Will VR Gamification Change The Way We Work From Home?
Gamification could just be the next step in business interaction. Read on to find out why.
The Virtual Office
With a cartoonish 2D animation style, customisable sprites and a top down UI, you might assume you were watching your co-worker run a Pokémon emulator at work.
That was before they invited you into their virtual office for a meeting.
Part-office chat room, part-game, part-digital conference centre, gather.town is forming a new generation of a virtual meeting spaces which bring instant messenger services, email, video calls and a geographically distant workforce together in a single social setting.
Avatars controlled by the user can drop in and out of conversations by walking around, customise their virtual office space and bring up collective notebooks at meeting-room tables.
Created to address home working’s loneliness problem, gather’s “town” offers users a simulacrum of communal space, with its organic conversations, cheery bustle and personalised corners.
And they aren’t alone.
VR technology holds the potential for virtual interaction in a previously unimaginable naturalistic setting. Facebooks’ Infinite Office already allows users to add virtual screens to their home set-up. Introducted this week, Facebook’s new virtual office app Horizon Workrooms will also enable users to put on their Horizon oculus headsets and project themselves into a virtual office. Though a while to mass adoption yet, Facebook is showing us a glimpse into a possible future.
Gaming As Community
However, it’s important to stress that this is not a new phenomenon.
Services like gather are formalising the improvised meeting spaces that already thrive in many gaming communities. From office meets in Minecraft, to Lil Nas X’s roblox concert, the infrastructure of gaming has been successfully co-opted for social gatherings over the course of the pandemic.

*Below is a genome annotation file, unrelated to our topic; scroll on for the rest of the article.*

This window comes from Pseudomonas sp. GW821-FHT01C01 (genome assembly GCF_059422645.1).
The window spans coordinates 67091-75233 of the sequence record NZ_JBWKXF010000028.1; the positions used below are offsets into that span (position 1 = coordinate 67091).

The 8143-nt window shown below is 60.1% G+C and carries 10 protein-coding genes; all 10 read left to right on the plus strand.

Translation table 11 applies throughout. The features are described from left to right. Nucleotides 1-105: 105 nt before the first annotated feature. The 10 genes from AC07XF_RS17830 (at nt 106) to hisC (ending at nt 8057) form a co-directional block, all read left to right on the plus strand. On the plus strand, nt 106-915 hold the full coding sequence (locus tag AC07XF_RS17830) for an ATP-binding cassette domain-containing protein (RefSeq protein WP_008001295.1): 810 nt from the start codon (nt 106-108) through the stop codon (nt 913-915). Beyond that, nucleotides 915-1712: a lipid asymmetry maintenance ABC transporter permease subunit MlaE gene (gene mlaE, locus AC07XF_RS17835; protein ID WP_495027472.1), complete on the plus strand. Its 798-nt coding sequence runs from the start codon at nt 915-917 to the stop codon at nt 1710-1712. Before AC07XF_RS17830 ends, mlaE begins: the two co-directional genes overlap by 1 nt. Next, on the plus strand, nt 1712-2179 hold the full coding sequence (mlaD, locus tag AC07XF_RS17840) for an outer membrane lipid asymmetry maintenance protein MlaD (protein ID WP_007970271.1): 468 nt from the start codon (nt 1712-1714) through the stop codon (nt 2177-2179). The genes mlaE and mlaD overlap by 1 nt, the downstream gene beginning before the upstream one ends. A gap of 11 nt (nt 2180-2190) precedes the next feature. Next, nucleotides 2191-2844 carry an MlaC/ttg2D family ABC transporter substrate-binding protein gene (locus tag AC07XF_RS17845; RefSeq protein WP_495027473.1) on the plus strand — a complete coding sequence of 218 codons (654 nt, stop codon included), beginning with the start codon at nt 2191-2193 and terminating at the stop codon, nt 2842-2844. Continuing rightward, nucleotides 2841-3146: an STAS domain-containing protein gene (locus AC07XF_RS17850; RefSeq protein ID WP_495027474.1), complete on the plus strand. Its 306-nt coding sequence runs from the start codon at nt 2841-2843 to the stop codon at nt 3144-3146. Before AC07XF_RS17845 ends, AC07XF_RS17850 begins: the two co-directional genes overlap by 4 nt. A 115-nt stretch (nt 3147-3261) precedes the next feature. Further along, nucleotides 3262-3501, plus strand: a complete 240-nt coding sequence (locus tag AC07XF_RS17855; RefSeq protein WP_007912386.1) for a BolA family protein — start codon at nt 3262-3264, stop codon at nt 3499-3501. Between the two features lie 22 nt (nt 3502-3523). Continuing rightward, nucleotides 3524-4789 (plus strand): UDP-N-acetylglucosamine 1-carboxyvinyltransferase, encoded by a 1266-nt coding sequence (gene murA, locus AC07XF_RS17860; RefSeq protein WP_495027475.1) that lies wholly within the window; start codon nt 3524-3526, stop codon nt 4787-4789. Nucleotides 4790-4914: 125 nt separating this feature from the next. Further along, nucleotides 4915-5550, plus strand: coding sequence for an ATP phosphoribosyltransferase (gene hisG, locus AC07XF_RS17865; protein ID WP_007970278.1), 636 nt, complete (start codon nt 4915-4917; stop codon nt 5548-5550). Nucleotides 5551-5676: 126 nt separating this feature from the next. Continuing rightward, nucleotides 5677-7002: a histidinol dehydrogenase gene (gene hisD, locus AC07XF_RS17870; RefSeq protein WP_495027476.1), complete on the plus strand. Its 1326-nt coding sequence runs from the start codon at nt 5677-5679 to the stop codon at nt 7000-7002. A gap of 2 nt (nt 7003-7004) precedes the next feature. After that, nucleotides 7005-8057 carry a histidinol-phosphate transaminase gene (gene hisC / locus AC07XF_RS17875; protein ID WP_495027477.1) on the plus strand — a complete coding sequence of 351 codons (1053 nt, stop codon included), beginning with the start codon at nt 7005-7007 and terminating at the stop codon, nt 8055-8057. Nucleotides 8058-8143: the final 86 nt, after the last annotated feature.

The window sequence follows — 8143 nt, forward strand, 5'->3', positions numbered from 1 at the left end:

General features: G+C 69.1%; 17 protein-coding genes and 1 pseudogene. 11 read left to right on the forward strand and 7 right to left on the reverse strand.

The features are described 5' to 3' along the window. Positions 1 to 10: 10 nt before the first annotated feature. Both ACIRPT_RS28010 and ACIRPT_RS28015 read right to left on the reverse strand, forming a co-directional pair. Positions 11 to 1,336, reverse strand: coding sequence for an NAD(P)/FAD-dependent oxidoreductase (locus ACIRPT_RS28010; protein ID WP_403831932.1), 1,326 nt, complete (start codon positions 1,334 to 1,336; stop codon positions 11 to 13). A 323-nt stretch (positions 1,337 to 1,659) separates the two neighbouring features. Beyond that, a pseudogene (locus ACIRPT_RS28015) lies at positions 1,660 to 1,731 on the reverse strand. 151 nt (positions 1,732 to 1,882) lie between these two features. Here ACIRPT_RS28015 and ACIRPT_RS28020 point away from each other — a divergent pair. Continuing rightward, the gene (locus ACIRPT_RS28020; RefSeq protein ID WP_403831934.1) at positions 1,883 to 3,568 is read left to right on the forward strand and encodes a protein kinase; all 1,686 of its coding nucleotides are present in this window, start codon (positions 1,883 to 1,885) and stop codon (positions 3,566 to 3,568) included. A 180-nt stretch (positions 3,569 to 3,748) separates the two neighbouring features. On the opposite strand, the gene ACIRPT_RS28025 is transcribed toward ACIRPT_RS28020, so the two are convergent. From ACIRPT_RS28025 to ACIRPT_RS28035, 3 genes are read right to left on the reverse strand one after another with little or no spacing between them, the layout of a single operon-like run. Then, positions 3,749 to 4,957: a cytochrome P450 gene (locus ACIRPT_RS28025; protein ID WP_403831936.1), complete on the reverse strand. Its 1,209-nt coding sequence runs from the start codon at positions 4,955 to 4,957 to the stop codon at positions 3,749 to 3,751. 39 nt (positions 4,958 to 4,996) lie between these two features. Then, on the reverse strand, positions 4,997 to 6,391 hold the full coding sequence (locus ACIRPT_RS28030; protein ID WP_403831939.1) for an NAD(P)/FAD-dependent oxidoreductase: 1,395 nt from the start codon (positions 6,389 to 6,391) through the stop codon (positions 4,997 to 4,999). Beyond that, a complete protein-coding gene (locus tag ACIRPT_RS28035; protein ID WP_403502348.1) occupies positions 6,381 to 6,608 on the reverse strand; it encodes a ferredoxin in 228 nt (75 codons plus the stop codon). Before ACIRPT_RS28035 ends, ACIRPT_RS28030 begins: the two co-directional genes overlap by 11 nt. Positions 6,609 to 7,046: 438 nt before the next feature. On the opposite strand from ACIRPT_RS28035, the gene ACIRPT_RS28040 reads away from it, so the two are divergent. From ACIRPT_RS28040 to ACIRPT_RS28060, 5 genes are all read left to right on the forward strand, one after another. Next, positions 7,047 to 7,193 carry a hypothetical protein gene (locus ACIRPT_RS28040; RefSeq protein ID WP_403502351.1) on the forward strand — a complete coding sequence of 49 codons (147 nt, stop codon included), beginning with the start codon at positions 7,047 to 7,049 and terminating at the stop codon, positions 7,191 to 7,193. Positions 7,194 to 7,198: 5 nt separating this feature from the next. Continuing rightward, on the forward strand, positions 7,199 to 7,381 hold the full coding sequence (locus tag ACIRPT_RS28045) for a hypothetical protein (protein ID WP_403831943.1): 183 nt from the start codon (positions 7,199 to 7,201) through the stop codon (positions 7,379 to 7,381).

These digital do-it-yourself meeting rooms have also been adopted by university communities. First year university student meetings on open-world gaming platforms proved a popular alternative to restricted in-person gatherings in the UK.
Can Virtual Reality Be Mass Adopted At Work?
The question is not whether these kinds of virtual interactions work. The question is whether formalised services like gather can make the jump to professional life.
There are plenty of reasons to suspect they might.
COVID-19 massively accelerated the mass adoption of video conference applications like Zoom and Microsoft teams. As travel restrictions and flexible working continue to play an oversized role in professional life, video conference technology isn’t going anywhere.
However, even as these applications continue to embed themselves in daily life, the world has become increasingly conscious of the toll that overuse of these programs can take on the user.
Stanford’s Virtual Human Interaction Lab identified several primary causes of “Zoom fatigue”, but one of the main issues seems to be the novelty of this new technology.
In the same way that the first car caused panic on the roads, the rapid rise of video conferencing has accelerated far ahead of the customs and rules which will contain and normalise it.
“Gamifying” these virtual interactions might be one of way of making them feel more human. In this context, the silliness of applications like gather may well be part of their appeal. Studies show that employees exposed to humour are more focussed and more diligent at performing tasks.
Paradoxically, a virtual office might make the future of work feel more human.
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Header Image: Facebook’s virtual office allows employees to interact remotely as avatars. Image via Facebook.